Characteristics of Sound Waves
The world is filled with sounds! We experience a cacophony of sound in our daily lives. Science helps us to decode sound-the amazing energy. A sound is a type of energy which travels as a wave away from its source. It is a mechanical wave which is produced by the back and forth vibratory movement of the particles of the medium through which it travels. The sensation reaches our ear, goes to our brain. ‘It’ gets processed by the brain, helping us hear the sound.
Longitudinal waves and transverse waves are two types of waves. A wave where the particles of the medium vibrate back and forth towards the same direction in which the wave is moving is called a longitudinal wave. The medium can be either solid, liquid or gas. Since sound waves move in the same pattern, they are described as longitudinal waves. These waves comprise ‘rarefactions’ and ‘compressions’ of a medium.
Rarefactions and Compressions
In longitudinal motion of air particles (particles of any medium), compressions are the regions where the air particles are compressed together. On the other hand, rarefactions are regions which are simultaneously created, where the air particles are spread apart. Hence, compressions and rarefactions are regions of high and low pressure respectively.
Transverse waves are described as waves in which particles of the medium move up and down along an axis which is at right angle to the direction of the wave. These types of waves are not only produced in gasses, but also in solids and liquids.
Characteristics of Sound Waves
Amplitude, wavelength, period, frequency and speed/velocity are the five characteristics of sound.
As a wave moves through a medium, it temporarily displaces the particles of the medium from their actual position. Amplitude of the wave is basically the maximum ‘displacement’ of the particles of the medium from their actual positions as it passes through them. In short, it ‘describes’ the size of the wave. ‘Meter’ is the S.I. unit of amplitude.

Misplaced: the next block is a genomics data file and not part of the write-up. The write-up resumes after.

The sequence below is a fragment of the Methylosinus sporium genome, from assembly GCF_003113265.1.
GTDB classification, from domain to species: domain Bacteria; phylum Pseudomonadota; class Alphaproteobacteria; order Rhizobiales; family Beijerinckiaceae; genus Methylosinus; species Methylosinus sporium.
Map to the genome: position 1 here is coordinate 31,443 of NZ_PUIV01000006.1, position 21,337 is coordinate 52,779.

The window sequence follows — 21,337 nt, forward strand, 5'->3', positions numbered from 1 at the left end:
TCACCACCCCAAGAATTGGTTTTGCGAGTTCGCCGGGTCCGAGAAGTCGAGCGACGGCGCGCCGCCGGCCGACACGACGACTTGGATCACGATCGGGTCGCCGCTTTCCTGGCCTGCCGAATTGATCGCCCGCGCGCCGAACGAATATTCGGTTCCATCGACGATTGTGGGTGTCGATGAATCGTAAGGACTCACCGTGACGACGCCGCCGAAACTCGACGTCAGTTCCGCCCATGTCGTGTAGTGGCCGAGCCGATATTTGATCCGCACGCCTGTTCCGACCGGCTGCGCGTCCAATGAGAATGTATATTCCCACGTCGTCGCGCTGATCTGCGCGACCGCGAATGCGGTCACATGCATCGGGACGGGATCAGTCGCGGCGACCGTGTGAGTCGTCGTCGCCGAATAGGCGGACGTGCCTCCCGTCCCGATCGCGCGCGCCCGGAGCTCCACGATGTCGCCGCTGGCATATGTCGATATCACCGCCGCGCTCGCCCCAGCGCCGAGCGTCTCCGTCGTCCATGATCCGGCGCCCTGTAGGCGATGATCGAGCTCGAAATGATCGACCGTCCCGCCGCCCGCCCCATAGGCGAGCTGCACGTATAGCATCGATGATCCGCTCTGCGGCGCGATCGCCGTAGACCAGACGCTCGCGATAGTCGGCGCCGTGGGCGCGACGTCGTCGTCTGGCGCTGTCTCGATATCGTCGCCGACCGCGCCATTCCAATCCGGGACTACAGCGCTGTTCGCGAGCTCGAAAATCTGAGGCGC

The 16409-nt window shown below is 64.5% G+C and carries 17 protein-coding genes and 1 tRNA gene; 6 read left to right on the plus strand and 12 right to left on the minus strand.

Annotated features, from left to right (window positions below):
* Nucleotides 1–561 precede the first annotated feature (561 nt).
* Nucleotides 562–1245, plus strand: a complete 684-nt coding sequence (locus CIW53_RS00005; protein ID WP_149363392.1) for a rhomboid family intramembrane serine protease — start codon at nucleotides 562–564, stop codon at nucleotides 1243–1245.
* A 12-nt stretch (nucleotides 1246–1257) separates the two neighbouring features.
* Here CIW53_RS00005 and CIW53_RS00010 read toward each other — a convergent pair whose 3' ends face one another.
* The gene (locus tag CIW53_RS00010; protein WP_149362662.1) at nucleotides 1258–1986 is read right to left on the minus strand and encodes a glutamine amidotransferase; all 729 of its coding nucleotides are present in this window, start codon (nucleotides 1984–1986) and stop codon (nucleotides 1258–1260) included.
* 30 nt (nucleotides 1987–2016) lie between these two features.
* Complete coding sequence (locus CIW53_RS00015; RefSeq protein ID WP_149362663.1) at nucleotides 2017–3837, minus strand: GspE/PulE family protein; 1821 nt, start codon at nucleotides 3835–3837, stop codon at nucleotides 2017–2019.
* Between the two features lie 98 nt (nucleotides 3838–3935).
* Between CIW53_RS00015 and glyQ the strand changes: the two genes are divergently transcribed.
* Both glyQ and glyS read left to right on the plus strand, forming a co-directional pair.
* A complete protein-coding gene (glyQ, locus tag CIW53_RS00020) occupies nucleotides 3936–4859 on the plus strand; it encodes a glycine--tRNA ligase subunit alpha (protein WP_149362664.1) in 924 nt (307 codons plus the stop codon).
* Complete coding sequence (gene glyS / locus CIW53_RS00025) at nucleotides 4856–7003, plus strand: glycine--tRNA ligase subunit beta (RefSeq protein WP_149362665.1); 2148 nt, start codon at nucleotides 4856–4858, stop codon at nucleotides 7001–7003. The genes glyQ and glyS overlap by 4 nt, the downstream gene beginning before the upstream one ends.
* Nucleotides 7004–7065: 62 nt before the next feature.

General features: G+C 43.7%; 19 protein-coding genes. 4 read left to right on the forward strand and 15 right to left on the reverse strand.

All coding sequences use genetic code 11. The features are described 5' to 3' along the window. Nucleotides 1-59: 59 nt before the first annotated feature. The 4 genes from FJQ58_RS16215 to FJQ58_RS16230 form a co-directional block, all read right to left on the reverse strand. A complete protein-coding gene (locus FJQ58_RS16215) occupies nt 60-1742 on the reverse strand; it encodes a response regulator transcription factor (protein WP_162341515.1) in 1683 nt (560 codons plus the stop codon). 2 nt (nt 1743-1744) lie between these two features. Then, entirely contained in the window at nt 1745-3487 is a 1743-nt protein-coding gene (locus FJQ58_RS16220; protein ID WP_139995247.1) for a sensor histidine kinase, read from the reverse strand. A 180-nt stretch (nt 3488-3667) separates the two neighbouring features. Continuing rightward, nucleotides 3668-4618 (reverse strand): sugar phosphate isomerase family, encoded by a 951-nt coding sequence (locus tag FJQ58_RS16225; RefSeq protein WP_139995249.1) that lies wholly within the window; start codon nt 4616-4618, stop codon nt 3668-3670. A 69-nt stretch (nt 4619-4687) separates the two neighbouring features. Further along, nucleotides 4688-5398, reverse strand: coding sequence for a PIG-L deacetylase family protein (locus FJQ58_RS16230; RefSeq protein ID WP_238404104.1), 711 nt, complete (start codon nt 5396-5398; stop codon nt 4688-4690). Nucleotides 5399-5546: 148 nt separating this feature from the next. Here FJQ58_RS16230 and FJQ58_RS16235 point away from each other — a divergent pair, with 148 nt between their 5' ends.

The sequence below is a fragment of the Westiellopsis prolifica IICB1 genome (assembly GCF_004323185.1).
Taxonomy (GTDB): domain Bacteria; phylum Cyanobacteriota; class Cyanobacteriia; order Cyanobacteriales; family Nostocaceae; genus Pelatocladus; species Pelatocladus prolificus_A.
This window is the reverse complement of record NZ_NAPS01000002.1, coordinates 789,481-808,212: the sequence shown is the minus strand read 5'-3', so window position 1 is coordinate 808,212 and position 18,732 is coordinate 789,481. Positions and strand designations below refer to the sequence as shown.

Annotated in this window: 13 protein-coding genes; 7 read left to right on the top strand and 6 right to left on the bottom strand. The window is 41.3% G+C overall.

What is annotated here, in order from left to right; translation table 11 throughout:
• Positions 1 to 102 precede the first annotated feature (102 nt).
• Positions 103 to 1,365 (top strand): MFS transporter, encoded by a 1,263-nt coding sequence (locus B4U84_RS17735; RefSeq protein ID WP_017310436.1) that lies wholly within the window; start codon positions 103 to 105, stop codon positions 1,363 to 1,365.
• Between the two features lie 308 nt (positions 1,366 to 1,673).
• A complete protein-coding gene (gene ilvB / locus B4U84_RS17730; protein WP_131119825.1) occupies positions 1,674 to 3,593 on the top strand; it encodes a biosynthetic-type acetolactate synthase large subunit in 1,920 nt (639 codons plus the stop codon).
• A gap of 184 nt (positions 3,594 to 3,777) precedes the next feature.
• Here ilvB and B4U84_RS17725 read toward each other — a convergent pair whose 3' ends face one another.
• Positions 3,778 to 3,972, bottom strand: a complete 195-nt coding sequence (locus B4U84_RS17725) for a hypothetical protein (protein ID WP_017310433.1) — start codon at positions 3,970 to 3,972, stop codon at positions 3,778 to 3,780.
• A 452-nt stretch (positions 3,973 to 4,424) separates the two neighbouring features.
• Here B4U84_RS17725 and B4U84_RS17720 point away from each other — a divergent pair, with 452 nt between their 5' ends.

The ‘minimum distance’ in which a sound wave repeats itself is known as its wavelength. Basically, it is the length of one complete wave. The combined length of an adjacent rarefaction and compression is called the wavelength of a soundwave. The distance between the centers of two successive rarefactions and two successive compressions is ‘equal’ to the wavelength of the soundwave. ‘Meter’ is the S.I. unit of wavelength.
The time which is required for producing one complete wave/cycle is known as the period of the wave. One full vibration of the vibrating body can produce one complete wave. Hence. ‘Period’ is the time taken for completing one vibration. The unit of measurement of period is second (S) and is denoted by letter T.
Frequency of a wave is defined as the total number of cycles/waves which are produced in one second. It can also be described as the number of vibrations per second. For example, the frequency of the waves will be 10 Hertz and 10 cycles, if 20 vibrations are produced in one second. A sound wave will have a fixed frequency and will not change as it passes through different mediums. Hertz or Hz is the unit of frequency.
Velocity of the wave is the distance which is covered/traveled by a wave in one second. ‘Meters per Second’ is the unit of measurement of velocity. By dividing the distance traveled with the time taken, we can derive the velocity of a wave. We can also obtain velocity by multiplying the frequency of the wave with the wavelength.
This applies for all types of waves including transverse waves (like water waves), electromagnetic waves (light waves, radio waves etc), and longitudinal waves.
Greek philosopher Chrysippus, Roman architect Vetruvius, and Roman philosopher Boethius established that sound travels in the form of waves.
In this blog, we have discussed the characteristics of sound.
A wave where the particles of the medium vibrate back and forth towards the same direction in which the wave is moving is called a longitudinal wave.
Amplitude, wavelength, period, frequency and speed/velocity.